It was my 27th or 28th birthday, and I was living in NYC and training at Grandmaster (GM) Kim’s school on 50th St. I was upset because I hadn’t heard from my parents yet for my birthday. When I complained to GM Kim, he told me that I should be calling them to thank them for the gift of life and for raising me! Woah. That threw me for a loop. I was so righteous that at first I defended my position, saying “but it’s my birthday!” like maybe he misunderstood me. I must have sounded like a brat, but he explained to me that it was custom in Korea to call and thank your parents on your birthday. You might even get them a gift as thanks for raising you. The custom immediately made sense and resonated with me, and I still call my parents on my birthday, if they don’t beat me to it.

I share this as a clear example of my mind being shifted from a self-centered way of thinking to a broader one, one where others’ happiness comes before my own. There are many examples.

I’m not sure if it’s because I’m Gen X and we’ve been trained to stay home and out of the way, or if it’s my co-dependent tendency to lay low and not draw attention to myself; but it is training as a martial artist, not just the kicking and punching but the mindset, that frames staying at home as the humanitarian thing to do. In fact, public service is one of the activities recommended for taekwondo practitioners to develop compassion, humility, camaraderie, tolerance and a sense of generosity, all things we can use in everyday life.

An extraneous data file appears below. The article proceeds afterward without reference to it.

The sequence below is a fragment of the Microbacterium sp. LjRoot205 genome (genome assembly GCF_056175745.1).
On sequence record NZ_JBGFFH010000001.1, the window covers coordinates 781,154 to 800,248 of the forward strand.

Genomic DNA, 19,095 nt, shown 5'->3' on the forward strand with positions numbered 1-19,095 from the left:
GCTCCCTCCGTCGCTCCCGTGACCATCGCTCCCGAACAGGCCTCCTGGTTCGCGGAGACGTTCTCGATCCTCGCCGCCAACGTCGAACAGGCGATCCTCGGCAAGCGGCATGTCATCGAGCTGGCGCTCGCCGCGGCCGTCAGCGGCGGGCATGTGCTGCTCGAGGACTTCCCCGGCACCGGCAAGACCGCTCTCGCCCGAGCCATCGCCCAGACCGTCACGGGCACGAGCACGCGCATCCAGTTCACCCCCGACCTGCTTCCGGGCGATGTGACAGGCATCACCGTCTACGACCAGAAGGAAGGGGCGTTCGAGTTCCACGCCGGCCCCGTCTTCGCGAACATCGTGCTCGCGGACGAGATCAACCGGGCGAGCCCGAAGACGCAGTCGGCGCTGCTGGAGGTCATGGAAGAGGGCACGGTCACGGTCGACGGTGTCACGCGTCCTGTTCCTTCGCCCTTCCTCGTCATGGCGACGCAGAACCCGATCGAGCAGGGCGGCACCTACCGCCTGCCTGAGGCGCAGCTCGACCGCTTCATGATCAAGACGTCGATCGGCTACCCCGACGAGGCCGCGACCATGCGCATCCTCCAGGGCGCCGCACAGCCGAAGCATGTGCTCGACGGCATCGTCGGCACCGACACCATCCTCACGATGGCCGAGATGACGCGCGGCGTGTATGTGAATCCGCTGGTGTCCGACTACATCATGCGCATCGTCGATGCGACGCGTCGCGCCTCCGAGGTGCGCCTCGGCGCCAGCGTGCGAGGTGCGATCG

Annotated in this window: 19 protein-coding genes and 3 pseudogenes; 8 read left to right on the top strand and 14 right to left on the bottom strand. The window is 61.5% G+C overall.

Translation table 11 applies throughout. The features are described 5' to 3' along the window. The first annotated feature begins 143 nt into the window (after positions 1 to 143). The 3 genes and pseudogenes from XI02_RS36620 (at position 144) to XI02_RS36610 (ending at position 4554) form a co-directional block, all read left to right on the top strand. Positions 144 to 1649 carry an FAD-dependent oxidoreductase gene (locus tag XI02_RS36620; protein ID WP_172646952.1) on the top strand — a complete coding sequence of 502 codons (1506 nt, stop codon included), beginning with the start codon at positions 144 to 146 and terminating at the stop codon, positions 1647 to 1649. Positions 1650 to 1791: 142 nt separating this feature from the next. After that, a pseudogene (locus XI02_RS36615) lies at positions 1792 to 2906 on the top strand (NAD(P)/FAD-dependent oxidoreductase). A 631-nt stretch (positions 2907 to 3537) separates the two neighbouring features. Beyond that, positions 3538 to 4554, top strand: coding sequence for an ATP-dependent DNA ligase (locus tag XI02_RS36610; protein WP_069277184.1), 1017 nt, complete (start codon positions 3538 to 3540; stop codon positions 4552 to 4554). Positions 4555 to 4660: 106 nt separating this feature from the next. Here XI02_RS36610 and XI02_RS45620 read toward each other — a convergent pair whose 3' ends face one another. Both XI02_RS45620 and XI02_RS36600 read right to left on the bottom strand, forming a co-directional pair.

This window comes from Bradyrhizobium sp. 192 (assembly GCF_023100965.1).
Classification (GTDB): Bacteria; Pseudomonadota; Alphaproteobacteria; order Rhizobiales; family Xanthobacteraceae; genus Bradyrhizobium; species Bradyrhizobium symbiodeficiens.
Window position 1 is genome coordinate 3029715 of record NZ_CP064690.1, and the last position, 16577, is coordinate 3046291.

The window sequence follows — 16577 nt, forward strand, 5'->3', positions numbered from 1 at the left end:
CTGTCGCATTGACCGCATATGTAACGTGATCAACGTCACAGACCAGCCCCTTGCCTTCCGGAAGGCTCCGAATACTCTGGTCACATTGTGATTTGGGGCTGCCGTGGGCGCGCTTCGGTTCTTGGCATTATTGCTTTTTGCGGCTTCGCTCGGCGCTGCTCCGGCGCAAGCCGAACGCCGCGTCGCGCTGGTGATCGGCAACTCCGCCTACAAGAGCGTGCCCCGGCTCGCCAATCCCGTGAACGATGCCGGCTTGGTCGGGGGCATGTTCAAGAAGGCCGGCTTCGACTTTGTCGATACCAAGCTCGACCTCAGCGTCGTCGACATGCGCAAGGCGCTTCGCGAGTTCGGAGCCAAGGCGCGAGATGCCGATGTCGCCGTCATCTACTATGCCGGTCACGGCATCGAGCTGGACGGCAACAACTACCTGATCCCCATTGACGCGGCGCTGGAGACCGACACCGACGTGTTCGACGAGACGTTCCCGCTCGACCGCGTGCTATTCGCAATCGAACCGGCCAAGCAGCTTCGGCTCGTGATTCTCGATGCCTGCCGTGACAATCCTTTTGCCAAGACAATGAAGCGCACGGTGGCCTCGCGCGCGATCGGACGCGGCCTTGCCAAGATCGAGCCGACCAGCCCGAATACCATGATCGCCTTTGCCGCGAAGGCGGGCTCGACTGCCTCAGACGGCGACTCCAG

I’ve been following the Stay at Home order since before St. Patrick’s Day. That makes it about Day 23 for me. At the start, the virus was thought to be more dangerous for older people and those with compromised immune systems. I wasn’t terribly concerned for myself, but followed the order for the greater good. My desire to socialize or dine out, when that was still a thing, wasn’t more important than the health of my neighbors. When I see many news reports, what’s missing is civic virtue.

Some individuals, even in our own communities, are so concerned over their own wants and perceived needs that they don’t see how their actions affect others, but they’re not alone in this. We are all learning, and this is not the time for pointing fingers. It’s time to come together. It’s time for civic responsibility.

It’s time to come together. It’s time for civic responsibility.

Everyone desires a free and peaceful society, but it is also our duty to create that society. (This is not just a martial arts code, but it’s also reflected in the 10 Principles of Burning Man.) It’s incumbent on us, as citizens and participating members of our beloved communities, to be the change.

California was the first state to issue a Stay at Home Order, and unlike other orders that have already been extended, ours is in effect until further notice. The Stay at Home order is meant to protect our more vulnerable populations. I fear people are not being present to the people in their own lives who have compromised immune systems. My mother in Long Island and her seemingly chronic bouts with bronchitis and pneumonia, and several friends who are in various stages of fighting cancer immediately came to my mind, and those are just the ones who’s health issues I’m aware of. I know there are so many more.

My invitation to you, is to consider others before yourself, and if Civic Responsibility isn’t the frame for you, try shifting your perspective from being ordered to stay, to staying safe at home. Oh, and wash your hands.